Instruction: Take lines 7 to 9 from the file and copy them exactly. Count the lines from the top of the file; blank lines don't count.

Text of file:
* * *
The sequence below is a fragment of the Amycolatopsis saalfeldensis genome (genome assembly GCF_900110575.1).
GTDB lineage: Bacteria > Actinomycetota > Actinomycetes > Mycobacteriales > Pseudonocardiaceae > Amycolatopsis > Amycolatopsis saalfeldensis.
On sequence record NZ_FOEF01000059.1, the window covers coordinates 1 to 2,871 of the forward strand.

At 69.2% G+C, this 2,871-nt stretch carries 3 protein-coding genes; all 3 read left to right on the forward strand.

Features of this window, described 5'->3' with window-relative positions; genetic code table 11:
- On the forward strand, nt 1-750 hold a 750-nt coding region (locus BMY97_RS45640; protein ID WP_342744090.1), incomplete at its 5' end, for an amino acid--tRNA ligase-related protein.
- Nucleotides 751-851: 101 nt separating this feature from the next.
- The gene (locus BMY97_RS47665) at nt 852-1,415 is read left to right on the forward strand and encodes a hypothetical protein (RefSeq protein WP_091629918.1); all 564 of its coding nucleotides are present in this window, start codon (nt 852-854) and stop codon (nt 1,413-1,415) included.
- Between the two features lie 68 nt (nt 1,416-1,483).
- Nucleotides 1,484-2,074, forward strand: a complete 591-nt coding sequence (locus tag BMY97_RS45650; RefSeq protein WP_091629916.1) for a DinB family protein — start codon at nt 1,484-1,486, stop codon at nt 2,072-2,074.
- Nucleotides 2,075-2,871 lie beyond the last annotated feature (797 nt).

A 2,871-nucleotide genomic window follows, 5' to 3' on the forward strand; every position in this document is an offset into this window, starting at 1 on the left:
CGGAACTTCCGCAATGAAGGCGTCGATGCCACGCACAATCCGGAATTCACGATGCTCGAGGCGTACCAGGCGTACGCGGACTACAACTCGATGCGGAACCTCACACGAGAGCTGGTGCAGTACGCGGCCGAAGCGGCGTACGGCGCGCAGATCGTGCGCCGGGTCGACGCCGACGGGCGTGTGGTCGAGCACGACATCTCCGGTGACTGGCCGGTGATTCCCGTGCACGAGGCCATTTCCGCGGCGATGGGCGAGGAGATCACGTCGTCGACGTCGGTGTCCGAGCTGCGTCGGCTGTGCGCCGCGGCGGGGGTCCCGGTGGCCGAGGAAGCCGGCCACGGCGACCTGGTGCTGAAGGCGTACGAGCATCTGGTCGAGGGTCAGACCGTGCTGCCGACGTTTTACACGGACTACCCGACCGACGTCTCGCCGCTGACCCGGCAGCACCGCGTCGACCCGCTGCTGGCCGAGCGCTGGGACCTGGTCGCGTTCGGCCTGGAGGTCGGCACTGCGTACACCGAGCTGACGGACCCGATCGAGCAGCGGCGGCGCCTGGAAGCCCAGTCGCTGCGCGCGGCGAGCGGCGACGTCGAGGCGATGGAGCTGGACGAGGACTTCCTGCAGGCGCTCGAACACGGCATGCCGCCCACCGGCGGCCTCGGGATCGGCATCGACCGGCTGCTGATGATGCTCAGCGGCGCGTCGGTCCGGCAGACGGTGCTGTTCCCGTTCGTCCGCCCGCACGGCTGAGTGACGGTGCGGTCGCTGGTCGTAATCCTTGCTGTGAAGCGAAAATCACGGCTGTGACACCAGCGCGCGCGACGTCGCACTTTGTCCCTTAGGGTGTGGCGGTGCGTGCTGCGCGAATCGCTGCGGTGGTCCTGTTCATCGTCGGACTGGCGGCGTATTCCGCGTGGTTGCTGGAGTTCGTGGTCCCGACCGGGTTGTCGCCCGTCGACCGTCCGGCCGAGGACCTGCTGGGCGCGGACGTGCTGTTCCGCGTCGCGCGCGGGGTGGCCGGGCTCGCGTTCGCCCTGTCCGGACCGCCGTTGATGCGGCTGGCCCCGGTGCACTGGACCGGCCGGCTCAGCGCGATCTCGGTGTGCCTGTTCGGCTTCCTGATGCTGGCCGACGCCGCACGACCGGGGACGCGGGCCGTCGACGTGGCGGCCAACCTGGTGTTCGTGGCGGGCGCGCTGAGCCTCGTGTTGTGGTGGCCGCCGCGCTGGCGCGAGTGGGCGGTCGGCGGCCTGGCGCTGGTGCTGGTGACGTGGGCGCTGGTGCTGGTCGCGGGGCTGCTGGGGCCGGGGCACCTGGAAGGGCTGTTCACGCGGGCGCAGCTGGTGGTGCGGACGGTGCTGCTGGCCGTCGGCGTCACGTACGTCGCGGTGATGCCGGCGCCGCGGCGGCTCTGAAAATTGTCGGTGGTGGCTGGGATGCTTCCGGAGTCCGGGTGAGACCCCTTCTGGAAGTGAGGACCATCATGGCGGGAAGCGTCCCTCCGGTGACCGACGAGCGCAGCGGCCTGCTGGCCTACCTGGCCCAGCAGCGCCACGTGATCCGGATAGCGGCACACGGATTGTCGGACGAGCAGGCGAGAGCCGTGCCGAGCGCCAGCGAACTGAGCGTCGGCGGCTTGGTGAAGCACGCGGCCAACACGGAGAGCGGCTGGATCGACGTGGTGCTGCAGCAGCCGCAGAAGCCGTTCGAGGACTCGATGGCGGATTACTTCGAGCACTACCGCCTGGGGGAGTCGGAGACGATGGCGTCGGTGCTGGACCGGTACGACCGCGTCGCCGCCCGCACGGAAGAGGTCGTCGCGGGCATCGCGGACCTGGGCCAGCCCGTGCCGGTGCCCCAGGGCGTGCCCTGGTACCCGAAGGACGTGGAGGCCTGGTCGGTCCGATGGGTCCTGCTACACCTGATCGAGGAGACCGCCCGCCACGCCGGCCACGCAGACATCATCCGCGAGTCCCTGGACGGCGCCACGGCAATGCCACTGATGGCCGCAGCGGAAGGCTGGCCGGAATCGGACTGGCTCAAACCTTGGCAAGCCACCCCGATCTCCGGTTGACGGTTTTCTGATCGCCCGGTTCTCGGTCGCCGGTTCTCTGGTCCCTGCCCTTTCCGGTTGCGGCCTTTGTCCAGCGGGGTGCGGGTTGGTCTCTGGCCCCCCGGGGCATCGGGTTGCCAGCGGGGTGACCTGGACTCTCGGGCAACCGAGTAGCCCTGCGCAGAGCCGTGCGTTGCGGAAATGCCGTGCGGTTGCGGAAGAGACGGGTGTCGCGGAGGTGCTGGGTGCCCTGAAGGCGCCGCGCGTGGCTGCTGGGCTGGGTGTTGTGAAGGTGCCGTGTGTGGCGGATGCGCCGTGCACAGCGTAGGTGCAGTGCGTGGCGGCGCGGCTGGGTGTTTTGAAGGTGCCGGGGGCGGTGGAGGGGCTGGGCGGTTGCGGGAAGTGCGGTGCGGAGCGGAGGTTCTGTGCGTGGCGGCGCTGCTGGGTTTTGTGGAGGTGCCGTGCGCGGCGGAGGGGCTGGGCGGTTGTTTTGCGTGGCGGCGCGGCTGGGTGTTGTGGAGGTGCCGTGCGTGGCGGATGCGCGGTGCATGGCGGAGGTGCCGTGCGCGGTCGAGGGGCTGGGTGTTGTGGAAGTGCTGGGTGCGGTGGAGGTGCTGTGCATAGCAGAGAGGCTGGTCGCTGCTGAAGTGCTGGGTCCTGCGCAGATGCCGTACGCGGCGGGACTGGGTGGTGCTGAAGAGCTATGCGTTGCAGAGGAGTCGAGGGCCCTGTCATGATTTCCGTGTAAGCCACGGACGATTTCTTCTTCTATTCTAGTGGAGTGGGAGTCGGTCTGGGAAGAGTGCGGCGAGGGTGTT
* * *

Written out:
- Nucleotides 751-851: 101 nt separating this feature from the next.
- The gene (locus BMY97_RS47665) at nt 852-1,415 is read left to right on the forward strand and encodes a hypothetical protein (RefSeq protein WP_091629918.1); all 564 of its coding nucleotides are present in this window, start codon (nt 852-854) and stop codon (nt 1,413-1,415) included.
- Between the two features lie 68 nt (nt 1,416-1,483).